What were the aims and main findings of the final substudy analysis of MURANO? (02:30)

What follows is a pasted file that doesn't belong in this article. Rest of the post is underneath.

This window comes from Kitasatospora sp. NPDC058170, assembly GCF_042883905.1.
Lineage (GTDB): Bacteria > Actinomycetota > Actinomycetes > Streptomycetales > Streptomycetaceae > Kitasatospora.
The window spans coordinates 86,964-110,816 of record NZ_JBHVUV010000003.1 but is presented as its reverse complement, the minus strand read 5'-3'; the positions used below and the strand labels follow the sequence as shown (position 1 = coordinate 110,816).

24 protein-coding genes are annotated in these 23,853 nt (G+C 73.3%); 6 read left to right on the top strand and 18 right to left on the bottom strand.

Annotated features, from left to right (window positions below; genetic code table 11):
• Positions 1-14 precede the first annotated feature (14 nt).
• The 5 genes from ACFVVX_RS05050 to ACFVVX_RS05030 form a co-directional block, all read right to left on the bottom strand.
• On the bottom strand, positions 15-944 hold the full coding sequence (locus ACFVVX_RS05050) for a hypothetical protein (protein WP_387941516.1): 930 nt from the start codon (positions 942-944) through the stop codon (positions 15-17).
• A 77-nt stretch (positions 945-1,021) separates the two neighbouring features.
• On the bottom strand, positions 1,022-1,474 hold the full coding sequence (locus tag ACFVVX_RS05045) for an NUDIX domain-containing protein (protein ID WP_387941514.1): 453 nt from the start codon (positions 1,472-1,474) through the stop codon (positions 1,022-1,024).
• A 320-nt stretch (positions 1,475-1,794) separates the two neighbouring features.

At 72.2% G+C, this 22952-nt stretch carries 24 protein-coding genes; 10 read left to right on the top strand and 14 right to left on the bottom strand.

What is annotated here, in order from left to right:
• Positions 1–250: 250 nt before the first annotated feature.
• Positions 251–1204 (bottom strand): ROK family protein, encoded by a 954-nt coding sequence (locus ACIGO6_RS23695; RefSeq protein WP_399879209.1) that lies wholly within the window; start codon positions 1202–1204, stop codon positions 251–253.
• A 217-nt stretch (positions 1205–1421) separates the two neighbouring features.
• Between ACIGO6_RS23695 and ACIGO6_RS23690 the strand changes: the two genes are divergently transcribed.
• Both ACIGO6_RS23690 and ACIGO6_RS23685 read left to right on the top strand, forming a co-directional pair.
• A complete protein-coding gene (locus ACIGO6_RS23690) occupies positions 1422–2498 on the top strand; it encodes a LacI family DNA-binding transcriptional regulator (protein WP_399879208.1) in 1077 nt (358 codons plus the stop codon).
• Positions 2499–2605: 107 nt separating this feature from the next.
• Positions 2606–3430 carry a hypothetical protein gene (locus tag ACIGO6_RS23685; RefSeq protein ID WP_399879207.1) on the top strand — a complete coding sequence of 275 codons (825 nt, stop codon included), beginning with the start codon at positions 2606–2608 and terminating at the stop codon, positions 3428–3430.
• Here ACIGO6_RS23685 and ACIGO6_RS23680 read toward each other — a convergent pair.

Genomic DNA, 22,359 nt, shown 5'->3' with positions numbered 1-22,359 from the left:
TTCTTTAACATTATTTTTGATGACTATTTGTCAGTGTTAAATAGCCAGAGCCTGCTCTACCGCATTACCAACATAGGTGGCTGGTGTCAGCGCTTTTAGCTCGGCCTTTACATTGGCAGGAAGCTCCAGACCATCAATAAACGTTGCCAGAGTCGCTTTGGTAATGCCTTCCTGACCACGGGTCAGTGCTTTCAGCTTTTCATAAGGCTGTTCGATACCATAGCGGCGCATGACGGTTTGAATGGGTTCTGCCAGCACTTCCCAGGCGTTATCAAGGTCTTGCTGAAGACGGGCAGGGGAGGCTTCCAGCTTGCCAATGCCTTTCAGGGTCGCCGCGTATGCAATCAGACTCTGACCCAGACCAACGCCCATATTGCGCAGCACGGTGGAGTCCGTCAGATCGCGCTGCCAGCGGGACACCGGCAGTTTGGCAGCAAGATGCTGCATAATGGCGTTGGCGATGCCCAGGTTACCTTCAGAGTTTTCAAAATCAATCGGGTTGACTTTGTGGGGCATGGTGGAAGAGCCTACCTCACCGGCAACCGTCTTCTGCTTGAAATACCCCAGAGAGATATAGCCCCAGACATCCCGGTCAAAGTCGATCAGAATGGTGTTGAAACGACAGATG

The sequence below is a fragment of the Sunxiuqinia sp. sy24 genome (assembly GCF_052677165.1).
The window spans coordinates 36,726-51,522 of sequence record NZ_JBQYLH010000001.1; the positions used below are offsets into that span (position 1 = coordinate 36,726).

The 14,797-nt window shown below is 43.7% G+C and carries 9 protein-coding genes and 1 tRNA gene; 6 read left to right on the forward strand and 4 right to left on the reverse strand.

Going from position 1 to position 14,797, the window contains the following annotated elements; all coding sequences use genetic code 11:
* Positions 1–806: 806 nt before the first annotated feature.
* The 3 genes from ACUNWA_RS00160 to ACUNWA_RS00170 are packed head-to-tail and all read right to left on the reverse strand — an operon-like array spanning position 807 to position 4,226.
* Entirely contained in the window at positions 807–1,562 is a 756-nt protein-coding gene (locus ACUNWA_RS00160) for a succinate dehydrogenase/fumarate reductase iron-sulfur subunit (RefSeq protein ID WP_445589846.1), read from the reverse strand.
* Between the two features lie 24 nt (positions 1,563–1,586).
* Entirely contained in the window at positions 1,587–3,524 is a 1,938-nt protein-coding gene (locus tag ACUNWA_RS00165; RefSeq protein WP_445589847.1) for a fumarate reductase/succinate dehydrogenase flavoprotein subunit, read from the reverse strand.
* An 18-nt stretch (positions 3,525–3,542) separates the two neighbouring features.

As we said, 7 years of follow-up of the MURANO study, the aim of the current analysis was an update on the progression-free survival and overall survival, the impact of minimal residual disease on long-term outcomes and, about this kind of a new analysis was that we also now have data on the patients that rolled over into a follow-up study, where we tested the possibilities of retreatment after treatment failure or after relapse after stopping the venR regimen and the main study. The major finding on the large study, on the main study, is that, if we follow the patients that had an undetectable MRD at the end of treatment, which were 83 patients, and if you follow them over time, you have a median time to MRD conversion after stopping from an undetectable MRD to a positive MRD of 19.4 months. That patient that conversed, you have a time from conversion to progressive disease of another 28.3 months and you have a median time from progressive disease to next treatment of 4.5 months, meaning that you, in, of course, it’s all medians, but you have a median of 4-year timeframe after stopping the treatment before you need your next treatment and then is, of course, after 2 years of treatment, but that means 4 years treatment-free. That I think that’s the main finding of that we reported. What I reported on the substudy is that, first of all, we have to remind that since we started the rollover study very early after the main study, it meant that it was very highly selected for patients that had a very short remission on the venR regimen, so keep that in mind. But then you can say now that there’s a median follow-up of 33 months, that a median progression-free survival of retreatment is venetoclax/rituximab in this high-risk group was 23.3 months, so let’s say almost 2 years, which you can either think as the glasses are half full or half empty, you can say that half of the patients need 2 years of treatment and they don’t have any time off treatment because their progression-free survival overlaps with the time of treatments. On the other hand, if you say a glass is half full, you can say, well, at least in this high-risk group already, 50% of patients have time off treatment, and it is very likely to suggest and it’s also confirmed by real-world data that patients with a longer progression-free survival of venetoclax/rutixumab probably will have better outcomes also with the second treatment.